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Uranium Energy wins bidding war with Denison Mines for UEX

By on August 22, 2022 0

Clues to how the Russian invasion of Ukraine fueled demand for energy sources in politically stable regions

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Texas-based Uranium Energy Corp. has won a bidding war over Saskatchewan uranium assets, suggesting the Russian invasion of Ukraine has fueled demand for energy sources in politically stable regions.

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Uranium Energy’s bid to acquire Saskatoon-based UEX Corp. was twice rejected by Toronto-based Denison Mines Corp., which came in with higher bids. The U.S. company said Aug. 22 that it had finally prevailed, revealing that the British Columbia Supreme Court had approved its acquisition of UEX on Aug. 18 after the company’s shareholders voted in favor of the takeover. control on August 15.

“This (agreement) marks UEC’s second successful highly accretive merger and acquisition transaction in the past year, creating North America’s largest diversified uranium-focused company,” the CEO said. ‘Uranium Energy, Amir Adani, in a press release.

“The competitive interest in UEX from other industry participants further validates the significant advantage and strategic rationale we have identified in UEX’s portfolio of high-quality projects in the world-class Athabasca Basin. in Saskatchewan,” added Adani.

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Uranium prices have fallen 24% from their April 2022 highs, but are still nearly 50% higher than a year ago, according to Fundamental Research Corp. The company described the uranium supply chain as “very vulnerable”, given that Russia accounts for 35% of the world’s enriched uranium production. This suggests abundant demand for uranium from Western democracies, as the United States and its allies seem determined to punish Russia for its unprovoked invasion of Ukraine with economic sanctions.

Uranium producers such as Cameco Corp. have witnessed an increasing demand for this product over the past year. Cameco CEO Timothy Gitzel told analysts on a call in late July that countries struggling to access renewables were gradually turning to nuclear for power.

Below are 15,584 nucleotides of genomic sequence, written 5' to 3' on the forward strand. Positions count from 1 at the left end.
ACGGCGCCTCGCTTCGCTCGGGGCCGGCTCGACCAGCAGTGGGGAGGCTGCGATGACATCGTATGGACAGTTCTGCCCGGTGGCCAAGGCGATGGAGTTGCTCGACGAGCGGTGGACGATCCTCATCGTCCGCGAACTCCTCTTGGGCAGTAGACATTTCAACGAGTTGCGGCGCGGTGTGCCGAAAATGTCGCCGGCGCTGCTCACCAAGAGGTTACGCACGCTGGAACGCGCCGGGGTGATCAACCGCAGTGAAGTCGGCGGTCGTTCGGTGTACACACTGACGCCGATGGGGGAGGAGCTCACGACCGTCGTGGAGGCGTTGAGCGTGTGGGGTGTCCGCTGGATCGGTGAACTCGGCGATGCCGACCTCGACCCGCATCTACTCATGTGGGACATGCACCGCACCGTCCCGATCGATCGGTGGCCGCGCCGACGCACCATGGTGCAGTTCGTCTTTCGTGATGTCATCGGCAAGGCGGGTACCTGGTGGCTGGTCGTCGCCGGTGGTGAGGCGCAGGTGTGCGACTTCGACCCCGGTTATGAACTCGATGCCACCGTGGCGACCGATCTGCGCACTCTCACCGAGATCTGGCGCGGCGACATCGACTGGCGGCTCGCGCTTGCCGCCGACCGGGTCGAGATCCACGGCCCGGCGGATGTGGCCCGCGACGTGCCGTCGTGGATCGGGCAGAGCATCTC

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Uranium Energy eventually secured UEX with an all-stock deal that valued each UEX share at 0.090 per Uranium Energy share, which was approximately 49.7 cents per UEX share based on the closing price on the Toronto Stock Exchange on the 12 august.

Corpus Christi-based Uranium Energy first tried to buy UEX in June. Denison Mines placed an undisclosed bid on July 29, which UEX Corp. said was a superior bid. Uranium Energy responded with a better deal on August 8. This attempt was again overshadowed by Denison, which sought to own 100% of its flagship Wheeler River project as part of the deal.

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UEX’s assets are all located in the Athabasca Basin and include a 49.1% interest in the Shea Creek project, which is expected to contain approximately 67.6 million pounds of uranium, and an 82. 8% in the Christie Lake project, which contains approximately 20.4 million pounds of uranium.

Some of its more advanced projects include the Kiggavik and Millennium mines, in which the company holds a 16.9% and 15% interest respectively. Both of these projects are in the feasibility stage, the final phase before a project aims to begin construction.

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